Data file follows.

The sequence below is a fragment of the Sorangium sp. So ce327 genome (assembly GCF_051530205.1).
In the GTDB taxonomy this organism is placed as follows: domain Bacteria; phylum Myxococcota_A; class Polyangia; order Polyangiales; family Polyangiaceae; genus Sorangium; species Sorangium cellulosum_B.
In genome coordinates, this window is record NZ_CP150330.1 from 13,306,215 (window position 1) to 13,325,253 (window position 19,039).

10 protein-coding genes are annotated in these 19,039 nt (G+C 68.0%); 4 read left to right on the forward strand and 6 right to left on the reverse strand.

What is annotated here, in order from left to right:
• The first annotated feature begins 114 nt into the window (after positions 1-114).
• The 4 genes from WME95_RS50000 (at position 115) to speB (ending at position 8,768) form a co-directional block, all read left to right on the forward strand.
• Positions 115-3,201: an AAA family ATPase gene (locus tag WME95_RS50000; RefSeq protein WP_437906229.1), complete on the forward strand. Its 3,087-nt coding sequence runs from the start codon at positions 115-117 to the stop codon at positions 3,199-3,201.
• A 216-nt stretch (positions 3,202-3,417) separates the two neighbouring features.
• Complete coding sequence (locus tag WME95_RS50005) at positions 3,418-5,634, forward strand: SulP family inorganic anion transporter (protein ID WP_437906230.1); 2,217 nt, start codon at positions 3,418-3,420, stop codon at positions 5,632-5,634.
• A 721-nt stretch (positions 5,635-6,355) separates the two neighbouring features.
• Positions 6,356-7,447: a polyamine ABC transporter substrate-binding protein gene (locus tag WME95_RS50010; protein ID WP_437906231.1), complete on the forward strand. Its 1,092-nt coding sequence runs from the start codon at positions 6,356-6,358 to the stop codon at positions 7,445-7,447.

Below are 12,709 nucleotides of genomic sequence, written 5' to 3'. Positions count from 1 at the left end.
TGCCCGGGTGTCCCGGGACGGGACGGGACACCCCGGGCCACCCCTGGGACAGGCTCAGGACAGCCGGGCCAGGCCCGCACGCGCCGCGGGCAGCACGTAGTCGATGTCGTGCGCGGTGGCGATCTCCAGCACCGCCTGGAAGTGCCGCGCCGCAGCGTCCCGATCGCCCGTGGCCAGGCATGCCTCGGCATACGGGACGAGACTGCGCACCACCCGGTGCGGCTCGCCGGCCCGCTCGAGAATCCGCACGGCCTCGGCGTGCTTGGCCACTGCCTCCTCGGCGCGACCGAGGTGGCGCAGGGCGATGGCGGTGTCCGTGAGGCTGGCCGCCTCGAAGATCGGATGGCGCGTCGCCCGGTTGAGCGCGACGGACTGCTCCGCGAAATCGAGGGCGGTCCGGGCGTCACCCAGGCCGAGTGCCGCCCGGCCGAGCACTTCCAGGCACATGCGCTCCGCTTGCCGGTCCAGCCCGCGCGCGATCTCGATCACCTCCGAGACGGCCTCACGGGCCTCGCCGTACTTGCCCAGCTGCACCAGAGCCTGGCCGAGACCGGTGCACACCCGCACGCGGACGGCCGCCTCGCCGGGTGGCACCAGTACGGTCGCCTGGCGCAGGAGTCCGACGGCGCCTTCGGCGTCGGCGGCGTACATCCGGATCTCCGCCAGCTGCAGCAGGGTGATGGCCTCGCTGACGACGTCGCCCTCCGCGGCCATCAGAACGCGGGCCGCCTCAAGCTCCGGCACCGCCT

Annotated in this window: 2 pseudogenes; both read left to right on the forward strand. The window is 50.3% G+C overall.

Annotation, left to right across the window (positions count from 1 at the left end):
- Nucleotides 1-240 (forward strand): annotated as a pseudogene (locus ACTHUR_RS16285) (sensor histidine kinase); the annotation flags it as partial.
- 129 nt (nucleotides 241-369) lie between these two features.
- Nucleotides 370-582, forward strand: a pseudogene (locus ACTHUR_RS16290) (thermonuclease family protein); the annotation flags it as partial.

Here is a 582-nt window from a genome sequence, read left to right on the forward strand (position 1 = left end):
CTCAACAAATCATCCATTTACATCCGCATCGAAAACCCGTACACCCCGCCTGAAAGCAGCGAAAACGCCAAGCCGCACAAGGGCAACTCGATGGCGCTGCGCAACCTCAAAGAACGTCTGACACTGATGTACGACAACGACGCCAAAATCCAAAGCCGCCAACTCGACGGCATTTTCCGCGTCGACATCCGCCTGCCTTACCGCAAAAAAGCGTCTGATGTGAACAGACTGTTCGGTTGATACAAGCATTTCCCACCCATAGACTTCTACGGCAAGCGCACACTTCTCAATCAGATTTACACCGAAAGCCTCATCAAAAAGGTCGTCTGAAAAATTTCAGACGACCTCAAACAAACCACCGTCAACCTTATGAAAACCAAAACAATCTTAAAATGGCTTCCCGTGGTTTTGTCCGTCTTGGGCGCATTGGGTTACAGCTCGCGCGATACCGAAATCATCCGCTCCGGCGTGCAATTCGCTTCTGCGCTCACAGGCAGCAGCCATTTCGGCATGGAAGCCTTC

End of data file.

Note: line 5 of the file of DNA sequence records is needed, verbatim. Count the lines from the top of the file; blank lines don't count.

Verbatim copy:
What is annotated here, in order from left to right: